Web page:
• Negative filtering can also prevent attacks, but may be more unreliable or more difficult to implement for language sets that require non-ASCII characters. Examine all data received from the web browser for SQL syntax characters. If any of these characters are present, then they should be escaped or removed. The single quote (') or double quote (") are often used to envelope parameters in a SQL query. Other malicious characters include the asterisk, semi-colon, dash (minus sign), and parentheses. These characters could be used to prematurely end a query statement.


Collapse Persistent Cross-site scripting (XSS)

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  Collapse Site: http://webscantest.com:80
URL: http://webscantest.com/crosstraining/dom.php Root Cause #227: (1 Attack Variance)  Expand
URL: http://webscantest.com/crosstraining/sitereviews.php Root Cause #228: (1 Attack Variance)  Expand

Description:  

Persistent XSS attacks are those where the injected script is permanently stored in database, message forum, visitor log, or other trusted data store. The victim then retrieves the malicious script from the server when it requests the stored information. For example, the attacker might inject XSS into a log message, which might not be handled properly when an administrator views the logs.


Recommendations:  

  • Filter all information sent to the client with a particular emphasis on filtering out HTML-specific characters.
  • Understand the context in which your data will be used and the encoding that will be expected.
  • For any security checks that are performed on the client side, ensure that these checks are duplicated on the server side.


Collapse Predictable Resource Location

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  Collapse Site: http://webscantest.com:80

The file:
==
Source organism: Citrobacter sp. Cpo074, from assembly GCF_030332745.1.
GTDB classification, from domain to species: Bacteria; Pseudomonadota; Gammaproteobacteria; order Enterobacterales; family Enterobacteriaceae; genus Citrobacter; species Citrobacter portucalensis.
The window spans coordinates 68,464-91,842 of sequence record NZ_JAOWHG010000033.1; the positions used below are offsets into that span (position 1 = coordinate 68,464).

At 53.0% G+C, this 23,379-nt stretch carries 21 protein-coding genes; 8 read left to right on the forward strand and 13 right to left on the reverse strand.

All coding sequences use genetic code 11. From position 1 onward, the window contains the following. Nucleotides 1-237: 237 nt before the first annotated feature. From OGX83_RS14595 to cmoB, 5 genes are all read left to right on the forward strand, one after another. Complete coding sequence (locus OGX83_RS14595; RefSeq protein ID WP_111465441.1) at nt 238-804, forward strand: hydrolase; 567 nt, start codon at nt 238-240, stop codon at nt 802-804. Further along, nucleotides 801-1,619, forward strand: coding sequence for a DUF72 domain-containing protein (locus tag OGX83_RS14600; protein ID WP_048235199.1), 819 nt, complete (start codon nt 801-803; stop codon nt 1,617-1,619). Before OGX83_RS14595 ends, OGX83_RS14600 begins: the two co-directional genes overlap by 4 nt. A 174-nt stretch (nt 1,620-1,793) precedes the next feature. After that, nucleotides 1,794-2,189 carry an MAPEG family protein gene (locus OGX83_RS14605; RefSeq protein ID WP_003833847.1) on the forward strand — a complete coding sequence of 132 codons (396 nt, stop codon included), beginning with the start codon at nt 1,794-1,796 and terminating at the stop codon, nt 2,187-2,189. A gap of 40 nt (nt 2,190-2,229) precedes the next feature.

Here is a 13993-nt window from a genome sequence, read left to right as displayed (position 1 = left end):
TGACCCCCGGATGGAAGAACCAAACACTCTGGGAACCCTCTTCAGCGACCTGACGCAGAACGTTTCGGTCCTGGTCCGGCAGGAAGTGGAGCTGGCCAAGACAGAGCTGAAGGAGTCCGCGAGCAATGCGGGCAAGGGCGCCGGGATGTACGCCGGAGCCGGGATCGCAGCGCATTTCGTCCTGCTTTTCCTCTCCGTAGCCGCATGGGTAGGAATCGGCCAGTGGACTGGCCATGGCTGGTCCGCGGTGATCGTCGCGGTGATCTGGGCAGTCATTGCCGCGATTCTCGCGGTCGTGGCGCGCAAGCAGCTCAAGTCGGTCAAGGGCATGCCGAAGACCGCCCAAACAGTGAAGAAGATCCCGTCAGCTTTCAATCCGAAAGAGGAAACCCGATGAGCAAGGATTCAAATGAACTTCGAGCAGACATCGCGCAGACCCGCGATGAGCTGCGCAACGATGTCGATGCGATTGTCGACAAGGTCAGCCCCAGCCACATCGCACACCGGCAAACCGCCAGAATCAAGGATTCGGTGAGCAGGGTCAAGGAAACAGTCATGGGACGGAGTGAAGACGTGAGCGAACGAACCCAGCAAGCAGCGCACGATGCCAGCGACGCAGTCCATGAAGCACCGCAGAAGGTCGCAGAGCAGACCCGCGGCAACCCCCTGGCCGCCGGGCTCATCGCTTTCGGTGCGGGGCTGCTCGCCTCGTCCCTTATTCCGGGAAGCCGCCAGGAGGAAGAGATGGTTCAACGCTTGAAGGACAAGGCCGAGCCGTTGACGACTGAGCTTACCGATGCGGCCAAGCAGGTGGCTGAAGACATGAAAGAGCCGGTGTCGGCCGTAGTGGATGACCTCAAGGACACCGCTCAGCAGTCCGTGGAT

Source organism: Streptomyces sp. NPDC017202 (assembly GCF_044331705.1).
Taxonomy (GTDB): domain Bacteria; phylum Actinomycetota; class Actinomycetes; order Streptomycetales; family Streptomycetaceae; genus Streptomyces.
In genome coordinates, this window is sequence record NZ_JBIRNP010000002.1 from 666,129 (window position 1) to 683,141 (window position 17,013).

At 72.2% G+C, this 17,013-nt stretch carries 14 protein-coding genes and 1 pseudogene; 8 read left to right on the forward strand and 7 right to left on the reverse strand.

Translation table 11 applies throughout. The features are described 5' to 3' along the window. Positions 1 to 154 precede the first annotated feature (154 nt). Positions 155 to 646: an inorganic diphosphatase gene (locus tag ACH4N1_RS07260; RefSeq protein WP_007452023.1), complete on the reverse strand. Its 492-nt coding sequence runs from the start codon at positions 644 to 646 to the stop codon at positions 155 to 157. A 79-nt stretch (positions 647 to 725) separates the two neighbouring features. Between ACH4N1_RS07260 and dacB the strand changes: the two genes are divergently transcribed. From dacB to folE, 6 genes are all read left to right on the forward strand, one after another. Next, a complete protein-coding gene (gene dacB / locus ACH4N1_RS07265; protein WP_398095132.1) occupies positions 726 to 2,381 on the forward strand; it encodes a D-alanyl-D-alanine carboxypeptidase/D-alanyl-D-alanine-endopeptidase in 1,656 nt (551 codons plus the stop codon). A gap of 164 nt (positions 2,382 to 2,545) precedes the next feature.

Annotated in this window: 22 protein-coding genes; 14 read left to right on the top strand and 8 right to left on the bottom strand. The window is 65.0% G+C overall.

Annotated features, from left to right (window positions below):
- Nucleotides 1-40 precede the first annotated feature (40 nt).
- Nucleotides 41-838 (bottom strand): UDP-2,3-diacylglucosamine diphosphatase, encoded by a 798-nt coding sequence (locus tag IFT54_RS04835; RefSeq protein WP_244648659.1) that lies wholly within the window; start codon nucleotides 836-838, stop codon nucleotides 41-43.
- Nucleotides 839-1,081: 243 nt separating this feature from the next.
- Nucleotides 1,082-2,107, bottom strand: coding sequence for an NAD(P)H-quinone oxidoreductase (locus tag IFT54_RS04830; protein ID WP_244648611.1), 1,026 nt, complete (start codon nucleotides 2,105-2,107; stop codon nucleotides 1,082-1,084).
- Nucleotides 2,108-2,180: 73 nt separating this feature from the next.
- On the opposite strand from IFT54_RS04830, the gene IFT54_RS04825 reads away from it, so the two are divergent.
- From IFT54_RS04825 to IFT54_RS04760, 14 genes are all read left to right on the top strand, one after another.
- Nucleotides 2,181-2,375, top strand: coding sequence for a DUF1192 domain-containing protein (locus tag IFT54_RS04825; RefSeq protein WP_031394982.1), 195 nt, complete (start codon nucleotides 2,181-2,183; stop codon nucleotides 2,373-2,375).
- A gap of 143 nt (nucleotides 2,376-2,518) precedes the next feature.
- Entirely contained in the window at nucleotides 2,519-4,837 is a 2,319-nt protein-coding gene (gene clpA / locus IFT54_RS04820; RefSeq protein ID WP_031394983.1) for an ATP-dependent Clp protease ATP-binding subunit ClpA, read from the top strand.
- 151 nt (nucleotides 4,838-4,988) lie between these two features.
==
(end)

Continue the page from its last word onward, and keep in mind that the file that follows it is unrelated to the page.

URL: http://webscantest.com/robots.txt Root Cause #229:  Validate Expand
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  Collapse Site: http://www.webscantest.com:80
URL: http://www.webscantest.com/robots.txt Root Cause #230:  Validate Expand

Description:  

A robots.txt file is present in the directory. The robots.txt file provides a list of directories that crawling engines are requested to ignore. There is no way to force the crawling engine to honor the robots.txt file. Depending on the content of the file, it may reveal administrator interfaces or alternate URLs that are supposed to be hidden from users.


Recommendations:  

  1. Ensure that the robots.txt file does not divulge directories that are intended to be hidden from users.
  2. The security of sensitive directories should not rely on hiding their presence. Restrict access to sensitive directories (e.g. admin) by password and IP address or network location.
  3. Amend your deployment policy to include the removal of sensitive directories from robots.txt files.


Collapse Reflected Cross-site scripting (XSS)

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  Collapse Site: http://webscantest.com:80
URL: http://webscantest.com/bjax/servertime.php Root Cause #231: (Parameter: msg / 5 Attack Variances)  Expand
URL: http://webscantest.com/business/account.php Root Cause #232: (Parameter: accountId / 5 Attack Variances)  Expand
URL: http://webscantest.com/crosstraining/ Root Cause #233: (Parameter: Referer / 4 Attack Variances)  Expand
URL: http://webscantest.com/crosstraining/aboutyou.php Root Cause #234: (Parameter: fname / 5 Attack Variances)  Expand
URL: http://webscantest.com/crosstraining/aboutyou2.php Root Cause #235: (Parameter: returnto / 5 Attack Variances)  Expand
URL: http://webscantest.com/crosstraining/aboutyou2.php Root Cause #236: (Parameter: nick / 5 Attack Variances)  Expand
URL: http://webscantest.com/crosstraining/aboutyou2.php Root Cause #237: (Parameter: fname / 5 Attack Variances)  Expand
URL: http://webscantest.com/crosstraining/blockedbyns.php Root Cause #238: (Parameter: Comment / 2 Attack Variances)  Expand
URL: http://webscantest.com/crosstraining/index.php Root Cause #239: (Parameter: Referer / 4 Attack Variances)  Expand
URL: http://webscantest.com/crosstraining/request.php Root Cause #240: (Parameter: fname / 5 Attack Variances)  Expand
URL: http://webscantest.com/crosstraining/reservation_submit.php Root Cause #241: (Parameter: arrive_date / 5 Attack Variances)  Expand